I already stated that Rafa had started to look like the good old days here, but little did I know the level of flashback feeling I got when he rushed off to a 3-1 lead with both his forehand and movement looking like it was 2008. I thought the match would be over within the hour. But the real surprise of the final wasn’t Nadal’s retro level of playing, but Monfils soaring to heights I don’t think I’ve ever seen before. He was battling Rafa eye-to-eye from the baseline with massive top-spin, great side-to-side movement and some spectacular forehand winners. It felt like the set could go either way, but Nadal toughed it out, 7-5 in the first set.
Was the match over? I partly thought so. A 6-2 comfortable set for Nadal seemed like the likely way it would end. But in a set that was back and forth, back and forth, Monfils ended up breaking Nadal three times and lose serve twice which meant, to the crowd’s excitement, that it was one set all.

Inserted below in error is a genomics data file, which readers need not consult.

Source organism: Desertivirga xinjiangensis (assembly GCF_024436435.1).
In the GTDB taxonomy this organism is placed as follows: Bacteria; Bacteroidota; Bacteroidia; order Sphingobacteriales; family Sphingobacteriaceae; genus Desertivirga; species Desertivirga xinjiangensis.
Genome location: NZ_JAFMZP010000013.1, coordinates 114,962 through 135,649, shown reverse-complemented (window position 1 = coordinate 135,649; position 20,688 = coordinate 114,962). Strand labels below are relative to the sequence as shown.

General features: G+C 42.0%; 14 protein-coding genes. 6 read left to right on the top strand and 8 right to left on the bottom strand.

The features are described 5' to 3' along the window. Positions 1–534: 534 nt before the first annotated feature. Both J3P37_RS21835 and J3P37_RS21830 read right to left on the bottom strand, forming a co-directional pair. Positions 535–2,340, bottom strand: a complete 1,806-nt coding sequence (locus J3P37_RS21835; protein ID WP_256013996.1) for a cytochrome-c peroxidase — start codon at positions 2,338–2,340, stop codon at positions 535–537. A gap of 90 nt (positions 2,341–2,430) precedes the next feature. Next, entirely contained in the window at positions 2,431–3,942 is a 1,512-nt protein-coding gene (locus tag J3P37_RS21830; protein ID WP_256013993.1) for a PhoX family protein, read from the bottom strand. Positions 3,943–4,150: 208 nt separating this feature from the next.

Over two hours had passed on the clock. The match had held the drama and rally-quality of a five-setter already. I felt tired just by having to watch the 30-stroke draining rallies – not bored, emotionally exhausted and I had the feeling that Nadal had more in the tank. He almost always has.
It was a bit of a bummer end to a fantastic encounter, but understandably Monfils fizzled out and Rafa’s intensity remained in a finishing bagel that put Nadal to his knees first and with his head to the ground afterwards. The relief on his face was immense. He was back on the throne in Monte Carlo. Yet again, the king of clay.